Collaborative Divorce

by Wes Cowell; updated 7 August 2015

 

Collaborative divorce is a great alternative to courtroom antagonism and is a perfect solution for a lot of cases — especially cases with kids. Work with a lawyer who practices collaborative law -- give my office a call.  Need advice? Callleave your info, or schedulescheduleschedule a consult.

 

The idea of the "collaborative divorce" has been around only since 1990. In a collaborative divorce, both parties hire attorneys – not just any lawyers, either, but "collaborative family lawyers" – attorneys familiar with the concept of collaborative divorce and who understand and accept established rules of collaborative practice. Ideally, the lawyers will know one another and have a history as colleagues in collaborative divorces.

 

The parties sign an agreement – the "initial agreement" – which requires them to make several commitments:

 

  • to not go to court – to not even threaten to go to court – and instead to work out the details of a settlement through the collaborative process – if one party threatens to go to court, the collaborative effort will have been tainted and will be terminated;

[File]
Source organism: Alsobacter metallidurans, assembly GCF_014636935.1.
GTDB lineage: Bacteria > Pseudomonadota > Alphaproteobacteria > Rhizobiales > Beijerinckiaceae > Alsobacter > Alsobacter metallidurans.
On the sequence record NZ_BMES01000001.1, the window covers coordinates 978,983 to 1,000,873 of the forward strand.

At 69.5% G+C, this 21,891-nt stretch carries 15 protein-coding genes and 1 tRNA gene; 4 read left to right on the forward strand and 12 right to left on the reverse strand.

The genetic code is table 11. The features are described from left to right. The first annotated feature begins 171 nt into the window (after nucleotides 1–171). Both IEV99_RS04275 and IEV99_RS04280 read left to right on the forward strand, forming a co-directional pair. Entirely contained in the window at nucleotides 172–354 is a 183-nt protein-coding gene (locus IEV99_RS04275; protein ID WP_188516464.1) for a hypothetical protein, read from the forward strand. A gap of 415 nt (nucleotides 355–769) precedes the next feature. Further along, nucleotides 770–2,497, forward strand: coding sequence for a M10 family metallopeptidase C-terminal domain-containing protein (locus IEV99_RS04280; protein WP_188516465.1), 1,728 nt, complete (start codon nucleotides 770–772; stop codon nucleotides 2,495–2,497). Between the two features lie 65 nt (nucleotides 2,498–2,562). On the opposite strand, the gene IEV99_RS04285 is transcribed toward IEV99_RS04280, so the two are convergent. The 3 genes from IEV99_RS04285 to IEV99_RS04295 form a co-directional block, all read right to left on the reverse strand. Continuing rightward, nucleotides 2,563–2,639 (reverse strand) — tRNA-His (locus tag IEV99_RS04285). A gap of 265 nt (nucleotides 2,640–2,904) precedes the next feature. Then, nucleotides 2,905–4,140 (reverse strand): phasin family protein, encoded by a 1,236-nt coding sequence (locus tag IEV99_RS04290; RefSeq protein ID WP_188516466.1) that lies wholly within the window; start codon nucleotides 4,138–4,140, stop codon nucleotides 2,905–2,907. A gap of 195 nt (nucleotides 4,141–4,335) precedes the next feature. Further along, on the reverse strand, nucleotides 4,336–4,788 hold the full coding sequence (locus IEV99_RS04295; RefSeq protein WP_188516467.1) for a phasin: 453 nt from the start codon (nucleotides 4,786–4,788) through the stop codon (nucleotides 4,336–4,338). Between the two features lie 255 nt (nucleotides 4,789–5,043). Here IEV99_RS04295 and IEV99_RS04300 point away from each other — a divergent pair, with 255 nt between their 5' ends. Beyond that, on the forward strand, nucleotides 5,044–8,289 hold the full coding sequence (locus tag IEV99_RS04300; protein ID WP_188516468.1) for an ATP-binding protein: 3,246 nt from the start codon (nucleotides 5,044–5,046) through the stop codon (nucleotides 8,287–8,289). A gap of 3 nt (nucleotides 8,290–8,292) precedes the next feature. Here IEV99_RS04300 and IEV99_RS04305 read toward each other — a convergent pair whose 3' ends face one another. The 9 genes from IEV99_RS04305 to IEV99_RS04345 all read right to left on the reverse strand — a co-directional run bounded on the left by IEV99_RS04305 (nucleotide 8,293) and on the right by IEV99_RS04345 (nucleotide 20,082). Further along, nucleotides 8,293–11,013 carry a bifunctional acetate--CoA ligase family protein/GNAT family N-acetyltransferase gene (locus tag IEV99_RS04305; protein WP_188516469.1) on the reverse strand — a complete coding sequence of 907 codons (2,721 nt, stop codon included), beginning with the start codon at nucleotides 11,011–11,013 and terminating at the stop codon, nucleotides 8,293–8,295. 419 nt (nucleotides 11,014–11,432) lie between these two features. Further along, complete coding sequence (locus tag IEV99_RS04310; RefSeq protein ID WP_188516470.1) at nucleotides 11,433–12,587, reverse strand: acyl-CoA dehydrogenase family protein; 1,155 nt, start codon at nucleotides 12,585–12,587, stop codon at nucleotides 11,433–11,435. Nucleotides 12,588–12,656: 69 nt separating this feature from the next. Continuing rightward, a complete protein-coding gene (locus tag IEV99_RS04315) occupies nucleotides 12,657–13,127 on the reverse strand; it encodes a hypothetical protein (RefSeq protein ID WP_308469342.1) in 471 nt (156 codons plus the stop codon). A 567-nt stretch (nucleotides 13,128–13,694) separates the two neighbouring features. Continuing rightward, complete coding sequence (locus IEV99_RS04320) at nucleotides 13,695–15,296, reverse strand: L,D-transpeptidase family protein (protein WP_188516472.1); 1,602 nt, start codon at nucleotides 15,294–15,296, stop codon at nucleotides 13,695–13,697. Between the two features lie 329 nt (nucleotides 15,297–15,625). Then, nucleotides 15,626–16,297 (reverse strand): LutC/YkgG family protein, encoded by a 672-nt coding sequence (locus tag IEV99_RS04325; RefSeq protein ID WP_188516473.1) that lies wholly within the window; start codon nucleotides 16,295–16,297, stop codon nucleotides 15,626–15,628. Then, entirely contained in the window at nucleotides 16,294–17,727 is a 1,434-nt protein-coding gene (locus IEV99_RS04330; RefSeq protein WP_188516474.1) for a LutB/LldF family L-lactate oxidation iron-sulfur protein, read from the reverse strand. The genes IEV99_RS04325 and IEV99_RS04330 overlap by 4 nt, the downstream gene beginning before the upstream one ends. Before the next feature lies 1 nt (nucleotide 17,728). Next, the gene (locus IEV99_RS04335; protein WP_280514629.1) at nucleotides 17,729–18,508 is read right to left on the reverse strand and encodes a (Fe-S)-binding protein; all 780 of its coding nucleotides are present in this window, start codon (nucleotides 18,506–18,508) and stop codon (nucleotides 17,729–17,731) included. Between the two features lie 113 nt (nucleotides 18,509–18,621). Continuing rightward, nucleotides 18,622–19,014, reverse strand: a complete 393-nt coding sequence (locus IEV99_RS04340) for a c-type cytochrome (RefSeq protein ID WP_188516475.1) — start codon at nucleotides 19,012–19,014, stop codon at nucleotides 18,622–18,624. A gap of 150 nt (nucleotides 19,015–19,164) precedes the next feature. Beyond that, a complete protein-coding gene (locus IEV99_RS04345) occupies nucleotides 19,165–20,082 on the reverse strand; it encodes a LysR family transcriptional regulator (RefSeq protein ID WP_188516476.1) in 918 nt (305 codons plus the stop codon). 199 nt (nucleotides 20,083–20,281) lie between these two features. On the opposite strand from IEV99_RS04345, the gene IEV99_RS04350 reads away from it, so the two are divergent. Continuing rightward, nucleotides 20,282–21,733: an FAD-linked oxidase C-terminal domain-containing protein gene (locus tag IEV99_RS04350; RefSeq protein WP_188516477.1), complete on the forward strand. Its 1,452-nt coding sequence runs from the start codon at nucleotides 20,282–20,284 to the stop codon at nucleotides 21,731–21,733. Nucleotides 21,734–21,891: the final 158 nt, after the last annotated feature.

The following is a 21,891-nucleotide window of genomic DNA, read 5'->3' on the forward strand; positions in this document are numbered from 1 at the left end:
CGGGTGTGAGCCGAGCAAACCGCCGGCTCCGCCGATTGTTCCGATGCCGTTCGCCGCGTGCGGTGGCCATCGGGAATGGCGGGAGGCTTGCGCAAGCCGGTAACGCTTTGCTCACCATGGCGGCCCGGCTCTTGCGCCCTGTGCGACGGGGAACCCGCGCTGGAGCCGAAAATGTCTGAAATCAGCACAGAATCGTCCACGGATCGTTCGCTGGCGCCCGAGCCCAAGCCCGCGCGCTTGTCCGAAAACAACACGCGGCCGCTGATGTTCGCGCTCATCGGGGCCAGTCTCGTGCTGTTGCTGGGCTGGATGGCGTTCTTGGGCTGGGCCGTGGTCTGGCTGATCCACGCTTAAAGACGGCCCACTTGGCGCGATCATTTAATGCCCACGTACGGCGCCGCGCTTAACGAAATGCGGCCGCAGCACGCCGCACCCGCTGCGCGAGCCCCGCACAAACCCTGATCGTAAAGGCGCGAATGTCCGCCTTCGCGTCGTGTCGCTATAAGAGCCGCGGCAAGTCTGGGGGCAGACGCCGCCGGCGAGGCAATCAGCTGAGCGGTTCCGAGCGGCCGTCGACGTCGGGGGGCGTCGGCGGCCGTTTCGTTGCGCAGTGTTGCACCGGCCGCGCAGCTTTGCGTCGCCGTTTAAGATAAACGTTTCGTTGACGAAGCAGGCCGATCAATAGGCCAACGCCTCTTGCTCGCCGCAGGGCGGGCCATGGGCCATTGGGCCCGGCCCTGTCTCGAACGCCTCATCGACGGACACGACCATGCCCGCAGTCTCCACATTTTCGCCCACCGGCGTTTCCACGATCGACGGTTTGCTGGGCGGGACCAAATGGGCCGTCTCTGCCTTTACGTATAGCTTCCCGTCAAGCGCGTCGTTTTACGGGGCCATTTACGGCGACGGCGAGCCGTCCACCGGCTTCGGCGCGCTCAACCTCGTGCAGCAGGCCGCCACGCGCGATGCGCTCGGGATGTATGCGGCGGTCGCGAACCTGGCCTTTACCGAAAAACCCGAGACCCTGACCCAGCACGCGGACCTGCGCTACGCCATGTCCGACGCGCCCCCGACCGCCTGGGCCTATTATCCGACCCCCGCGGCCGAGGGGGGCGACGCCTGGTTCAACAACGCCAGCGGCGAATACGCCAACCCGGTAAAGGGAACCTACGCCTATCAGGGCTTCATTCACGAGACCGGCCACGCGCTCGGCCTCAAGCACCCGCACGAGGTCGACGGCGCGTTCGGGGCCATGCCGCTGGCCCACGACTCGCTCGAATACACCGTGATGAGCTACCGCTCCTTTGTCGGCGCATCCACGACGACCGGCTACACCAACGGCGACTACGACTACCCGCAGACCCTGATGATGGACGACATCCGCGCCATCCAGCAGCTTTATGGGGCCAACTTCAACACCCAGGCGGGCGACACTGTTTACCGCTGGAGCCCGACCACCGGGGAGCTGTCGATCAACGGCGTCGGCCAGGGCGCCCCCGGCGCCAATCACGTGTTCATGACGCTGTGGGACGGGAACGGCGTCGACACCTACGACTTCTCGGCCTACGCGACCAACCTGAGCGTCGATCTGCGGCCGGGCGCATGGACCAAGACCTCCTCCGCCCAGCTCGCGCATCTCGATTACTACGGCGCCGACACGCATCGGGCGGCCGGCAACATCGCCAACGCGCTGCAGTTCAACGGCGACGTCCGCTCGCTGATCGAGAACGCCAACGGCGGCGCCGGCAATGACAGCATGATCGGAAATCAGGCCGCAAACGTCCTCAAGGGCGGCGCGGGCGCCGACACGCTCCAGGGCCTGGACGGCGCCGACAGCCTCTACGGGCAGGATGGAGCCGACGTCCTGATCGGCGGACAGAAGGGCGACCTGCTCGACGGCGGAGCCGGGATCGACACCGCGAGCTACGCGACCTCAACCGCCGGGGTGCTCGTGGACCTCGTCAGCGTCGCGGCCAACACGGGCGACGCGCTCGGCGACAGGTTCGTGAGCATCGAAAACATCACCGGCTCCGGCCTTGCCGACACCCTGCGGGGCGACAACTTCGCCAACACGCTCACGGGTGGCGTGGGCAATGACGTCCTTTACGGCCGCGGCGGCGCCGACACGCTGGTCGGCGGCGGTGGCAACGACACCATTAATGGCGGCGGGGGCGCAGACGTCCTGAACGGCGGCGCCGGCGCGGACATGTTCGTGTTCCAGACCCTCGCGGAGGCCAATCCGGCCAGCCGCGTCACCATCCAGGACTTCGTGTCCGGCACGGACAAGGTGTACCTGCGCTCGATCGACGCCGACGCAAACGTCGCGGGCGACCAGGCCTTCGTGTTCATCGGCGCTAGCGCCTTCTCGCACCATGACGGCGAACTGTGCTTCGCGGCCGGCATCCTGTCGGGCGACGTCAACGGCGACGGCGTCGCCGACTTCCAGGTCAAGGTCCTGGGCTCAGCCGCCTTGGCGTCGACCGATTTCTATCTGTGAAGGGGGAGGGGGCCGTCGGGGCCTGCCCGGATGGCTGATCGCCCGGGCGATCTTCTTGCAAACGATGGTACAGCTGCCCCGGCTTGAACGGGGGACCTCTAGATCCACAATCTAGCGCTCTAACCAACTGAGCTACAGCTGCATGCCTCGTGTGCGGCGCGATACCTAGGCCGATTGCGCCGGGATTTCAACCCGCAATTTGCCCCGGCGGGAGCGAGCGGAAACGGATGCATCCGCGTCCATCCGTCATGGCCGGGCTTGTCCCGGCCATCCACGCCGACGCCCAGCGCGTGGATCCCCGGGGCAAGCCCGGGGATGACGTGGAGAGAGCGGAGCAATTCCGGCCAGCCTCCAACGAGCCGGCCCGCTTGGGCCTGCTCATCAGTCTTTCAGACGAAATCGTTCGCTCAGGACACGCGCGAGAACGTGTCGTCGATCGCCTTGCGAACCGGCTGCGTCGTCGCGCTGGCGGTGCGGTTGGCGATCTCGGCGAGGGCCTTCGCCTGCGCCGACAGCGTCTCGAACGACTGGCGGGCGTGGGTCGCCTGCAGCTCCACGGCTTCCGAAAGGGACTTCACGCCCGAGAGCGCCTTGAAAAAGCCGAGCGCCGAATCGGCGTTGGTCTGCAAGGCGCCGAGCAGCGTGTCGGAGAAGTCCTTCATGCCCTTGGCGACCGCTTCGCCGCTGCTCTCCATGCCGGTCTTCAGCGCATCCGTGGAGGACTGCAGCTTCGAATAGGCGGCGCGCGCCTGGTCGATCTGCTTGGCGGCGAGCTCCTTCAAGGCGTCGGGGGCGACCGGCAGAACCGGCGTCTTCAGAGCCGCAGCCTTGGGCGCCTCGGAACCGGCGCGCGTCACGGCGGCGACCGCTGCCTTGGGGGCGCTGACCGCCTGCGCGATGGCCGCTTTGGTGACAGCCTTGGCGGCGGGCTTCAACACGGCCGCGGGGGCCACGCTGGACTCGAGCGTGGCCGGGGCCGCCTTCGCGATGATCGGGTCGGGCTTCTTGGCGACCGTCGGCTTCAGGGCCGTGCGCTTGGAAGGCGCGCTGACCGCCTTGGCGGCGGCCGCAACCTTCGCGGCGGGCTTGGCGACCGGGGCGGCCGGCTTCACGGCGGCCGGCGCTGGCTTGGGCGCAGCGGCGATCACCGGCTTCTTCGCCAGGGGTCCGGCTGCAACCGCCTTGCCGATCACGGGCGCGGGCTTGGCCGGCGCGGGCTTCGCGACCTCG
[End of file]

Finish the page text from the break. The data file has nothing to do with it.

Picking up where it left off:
• if the collaborative process breaks down and the parties resort to the court system, both attorneys and all experts (accountants, therapists, psychiatrists, etc.) who may have been consulted in the collaborative process are barred from being further consulted or used in the divorce case thereafter;

  • to cooperate in early and complete discovery (turning over pay stubs, bank statements, tax returns, etc.)

  • accept that a negotiated settlement is a better goal than any outcome that may be achieved at trial, that the path to settlement will be less damaging to everyone than the path to trial, commit to meet each other's goals if at all possible, and accept that each party has a duty to the other (and the children) to engage in good faith settlement talks and to remain respectful and fully engaged in the process;

  • to help achieve, and expect, transparency in the process and to not withhold information;

  • to jointly retain only neutral experts – each party is prohibited from hiring their own "hired gun" expert for valuations, appraisals, custody recommendations, etc.;

  • to dedicate the time and effort to attend all "four-way" meetings – the primary means by which negotiations take place in collaborative divorce;

 

In essence, in a collaborative divorce, the parties and the attorneys meet together (a "four way conference") several times (most cases see four to seven four-way conferences) and go through all of the documentation, discuss all of the issues and, over time, reach a global settlement on all issues. The agreement is then prepared by the attorneys and submitted to the court for finalization of the divorce. The divorce is obtained and the agreement is implemented without any of the nastiness of the traditional, litigated, divorce.

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